Where EBVs are not available for your breed

Ideally dogs with grade zero elbows should be chosen for breeding and at least dogs with a score of 2 or 3 should not be used for breeding.

It is also recommended that elbow scores of a dog’s family members should also be considered. This could be done by using the Kennel Club’s Health Test Results Finder to look at parents, grandparents and siblings.

Making balanced breeding decisions

As well as considering the implications of a dog’s EBV or elbow score, there are other equally important factors to consider when deciding whether two dogs should be mated together, such as temperament, genetic diversity, conformation, other available health test results, the general health of the dogs, etc. Your breeding decisions should always be well balanced between and take into consideration the qualities and compatibility of both the sire and dam that you are considering.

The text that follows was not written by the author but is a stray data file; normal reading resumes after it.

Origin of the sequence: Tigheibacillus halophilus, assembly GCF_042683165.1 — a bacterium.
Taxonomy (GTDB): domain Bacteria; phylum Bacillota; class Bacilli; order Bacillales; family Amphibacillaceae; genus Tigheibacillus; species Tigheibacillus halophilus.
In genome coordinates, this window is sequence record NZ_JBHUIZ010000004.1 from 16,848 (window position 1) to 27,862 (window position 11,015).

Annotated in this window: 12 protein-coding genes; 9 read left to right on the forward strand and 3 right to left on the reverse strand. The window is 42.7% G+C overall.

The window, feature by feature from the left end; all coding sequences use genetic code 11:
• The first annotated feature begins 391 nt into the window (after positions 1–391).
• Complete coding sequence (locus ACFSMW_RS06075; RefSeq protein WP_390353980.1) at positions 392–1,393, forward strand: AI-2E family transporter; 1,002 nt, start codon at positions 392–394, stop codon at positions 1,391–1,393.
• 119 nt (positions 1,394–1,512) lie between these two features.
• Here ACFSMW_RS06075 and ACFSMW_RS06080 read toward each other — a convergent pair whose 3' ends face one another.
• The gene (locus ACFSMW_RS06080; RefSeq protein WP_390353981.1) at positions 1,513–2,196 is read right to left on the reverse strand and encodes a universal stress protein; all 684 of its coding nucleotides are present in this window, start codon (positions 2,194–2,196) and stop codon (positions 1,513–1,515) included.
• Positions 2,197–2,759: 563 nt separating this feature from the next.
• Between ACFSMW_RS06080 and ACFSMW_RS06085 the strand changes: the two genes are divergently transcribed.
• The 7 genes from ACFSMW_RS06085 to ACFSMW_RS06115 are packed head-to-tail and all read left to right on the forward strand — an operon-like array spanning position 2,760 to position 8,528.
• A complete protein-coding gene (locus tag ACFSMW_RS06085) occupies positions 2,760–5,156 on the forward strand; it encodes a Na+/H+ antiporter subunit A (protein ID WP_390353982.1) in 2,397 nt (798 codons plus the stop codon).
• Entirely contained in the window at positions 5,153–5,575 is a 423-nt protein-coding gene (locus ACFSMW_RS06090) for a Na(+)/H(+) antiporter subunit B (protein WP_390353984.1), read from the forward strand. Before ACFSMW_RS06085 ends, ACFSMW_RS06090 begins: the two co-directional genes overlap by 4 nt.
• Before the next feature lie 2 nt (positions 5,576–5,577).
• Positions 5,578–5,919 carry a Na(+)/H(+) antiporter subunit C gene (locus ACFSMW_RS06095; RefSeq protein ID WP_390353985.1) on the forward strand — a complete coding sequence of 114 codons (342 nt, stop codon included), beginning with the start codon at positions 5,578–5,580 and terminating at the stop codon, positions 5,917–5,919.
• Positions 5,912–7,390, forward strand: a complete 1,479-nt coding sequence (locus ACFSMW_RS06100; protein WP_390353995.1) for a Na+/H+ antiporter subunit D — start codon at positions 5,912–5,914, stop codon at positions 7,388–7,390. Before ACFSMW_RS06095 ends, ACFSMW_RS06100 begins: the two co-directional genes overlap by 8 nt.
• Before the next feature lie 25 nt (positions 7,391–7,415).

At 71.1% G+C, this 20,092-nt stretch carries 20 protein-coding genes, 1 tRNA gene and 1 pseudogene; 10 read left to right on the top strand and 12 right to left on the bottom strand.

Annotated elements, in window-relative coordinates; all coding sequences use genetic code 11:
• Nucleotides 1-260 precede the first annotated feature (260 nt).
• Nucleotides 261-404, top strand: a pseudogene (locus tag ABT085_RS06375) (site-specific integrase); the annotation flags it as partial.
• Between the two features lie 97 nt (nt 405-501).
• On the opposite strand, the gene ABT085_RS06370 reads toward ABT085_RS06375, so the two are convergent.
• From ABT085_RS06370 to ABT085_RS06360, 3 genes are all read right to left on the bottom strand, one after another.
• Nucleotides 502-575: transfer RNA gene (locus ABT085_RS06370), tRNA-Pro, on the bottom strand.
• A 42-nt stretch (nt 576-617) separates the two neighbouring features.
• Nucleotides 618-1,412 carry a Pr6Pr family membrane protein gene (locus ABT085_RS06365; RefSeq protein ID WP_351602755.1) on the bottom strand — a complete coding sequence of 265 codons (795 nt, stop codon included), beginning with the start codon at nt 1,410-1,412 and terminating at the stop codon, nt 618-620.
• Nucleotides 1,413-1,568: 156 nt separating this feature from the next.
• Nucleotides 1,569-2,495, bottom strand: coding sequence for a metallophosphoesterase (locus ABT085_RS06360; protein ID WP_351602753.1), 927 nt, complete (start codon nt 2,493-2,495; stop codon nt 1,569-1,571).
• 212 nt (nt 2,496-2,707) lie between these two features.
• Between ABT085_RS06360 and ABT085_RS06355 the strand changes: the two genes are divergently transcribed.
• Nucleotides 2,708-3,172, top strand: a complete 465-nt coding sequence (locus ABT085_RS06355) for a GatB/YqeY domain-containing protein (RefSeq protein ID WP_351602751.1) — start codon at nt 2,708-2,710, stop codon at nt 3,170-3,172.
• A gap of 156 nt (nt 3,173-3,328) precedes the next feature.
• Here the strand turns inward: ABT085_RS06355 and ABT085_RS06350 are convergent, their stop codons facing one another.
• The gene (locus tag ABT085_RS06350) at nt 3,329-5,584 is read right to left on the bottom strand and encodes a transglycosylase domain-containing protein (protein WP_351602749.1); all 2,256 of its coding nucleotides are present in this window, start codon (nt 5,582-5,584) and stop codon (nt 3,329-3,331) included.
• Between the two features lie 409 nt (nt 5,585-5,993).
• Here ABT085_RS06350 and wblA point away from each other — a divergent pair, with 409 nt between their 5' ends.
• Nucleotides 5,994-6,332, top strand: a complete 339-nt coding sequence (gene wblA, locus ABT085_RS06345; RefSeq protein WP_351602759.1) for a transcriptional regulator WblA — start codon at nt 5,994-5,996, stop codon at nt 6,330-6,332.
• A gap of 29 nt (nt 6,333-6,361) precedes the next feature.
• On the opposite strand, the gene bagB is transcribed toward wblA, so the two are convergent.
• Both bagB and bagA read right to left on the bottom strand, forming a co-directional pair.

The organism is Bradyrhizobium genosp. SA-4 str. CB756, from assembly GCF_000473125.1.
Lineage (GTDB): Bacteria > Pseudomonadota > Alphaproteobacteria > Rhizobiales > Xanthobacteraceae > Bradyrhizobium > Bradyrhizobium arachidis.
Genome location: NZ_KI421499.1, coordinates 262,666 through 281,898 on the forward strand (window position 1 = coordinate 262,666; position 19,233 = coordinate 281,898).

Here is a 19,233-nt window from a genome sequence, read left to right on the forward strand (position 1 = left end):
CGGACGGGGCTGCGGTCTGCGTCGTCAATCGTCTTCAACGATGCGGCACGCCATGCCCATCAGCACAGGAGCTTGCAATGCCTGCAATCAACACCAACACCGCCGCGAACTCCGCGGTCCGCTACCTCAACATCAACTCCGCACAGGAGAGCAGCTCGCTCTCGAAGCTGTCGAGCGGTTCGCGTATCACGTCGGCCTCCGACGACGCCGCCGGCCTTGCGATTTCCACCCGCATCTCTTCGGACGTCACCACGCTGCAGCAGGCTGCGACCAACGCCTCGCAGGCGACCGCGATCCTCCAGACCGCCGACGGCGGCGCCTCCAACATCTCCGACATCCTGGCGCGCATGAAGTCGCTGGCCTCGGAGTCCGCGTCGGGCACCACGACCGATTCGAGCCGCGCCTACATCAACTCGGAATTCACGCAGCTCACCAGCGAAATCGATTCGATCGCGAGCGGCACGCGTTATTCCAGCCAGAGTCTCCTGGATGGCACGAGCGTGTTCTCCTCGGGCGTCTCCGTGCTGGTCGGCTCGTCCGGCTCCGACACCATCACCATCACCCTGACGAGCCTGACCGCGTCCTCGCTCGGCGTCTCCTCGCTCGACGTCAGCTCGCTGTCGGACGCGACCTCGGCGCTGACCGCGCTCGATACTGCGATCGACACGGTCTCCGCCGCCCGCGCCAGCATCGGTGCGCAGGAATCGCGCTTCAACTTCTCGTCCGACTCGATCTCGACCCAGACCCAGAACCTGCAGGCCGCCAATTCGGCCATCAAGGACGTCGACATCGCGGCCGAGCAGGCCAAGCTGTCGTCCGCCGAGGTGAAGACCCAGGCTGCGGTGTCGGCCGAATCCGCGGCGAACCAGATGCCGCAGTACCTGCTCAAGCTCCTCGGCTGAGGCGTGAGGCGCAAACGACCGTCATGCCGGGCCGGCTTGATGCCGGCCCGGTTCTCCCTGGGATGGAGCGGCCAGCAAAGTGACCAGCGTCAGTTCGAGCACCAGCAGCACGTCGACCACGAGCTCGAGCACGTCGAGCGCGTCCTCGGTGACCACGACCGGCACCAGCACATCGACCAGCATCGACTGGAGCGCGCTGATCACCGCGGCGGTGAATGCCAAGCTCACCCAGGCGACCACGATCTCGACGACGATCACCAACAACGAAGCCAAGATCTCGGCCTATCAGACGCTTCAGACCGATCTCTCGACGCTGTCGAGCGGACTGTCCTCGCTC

Can the results of the scoring scheme or EBVs be used to precisely predict if future puppies will be affected?

Elbow dysplasia is a condition which is inherited in a complicated way not yet fully understood by scientists. Due to the complex nature of inheritance of this condition, it is still possible that affected offspring may arise from parents which have good EBVs. It is hoped that breeding appropriately from screened dogs will reduce the risk of producing affected offspring, and using EBVs reduces this risk even further, but it must be stressed that this is not a guarantee.

Will a DNA test for elbow dysplasia be developed in the near future?

No. Elbow dysplasia is a complex inherited disorder and is caused by a number of different genes and is also influenced by several environmental factors. DNA tests can be developed for conditions controlled by only one gene to definitively predict whether a dog will be clear, a carrier or affected, but not for conditions controlled by more than one gene.

What statistics are known about elbow dysplasia?

Statistics on the number of dogs scored by the scheme and their results can be accessed in the Kennel Club’s Dog Health Group Annual Report.


Related Topics

Dog Health Health Schemes Elbow Dysplasia
Copyright © The Kennel Club Limited 2020. The unauthorised reproduction of text and images is strictly prohibited.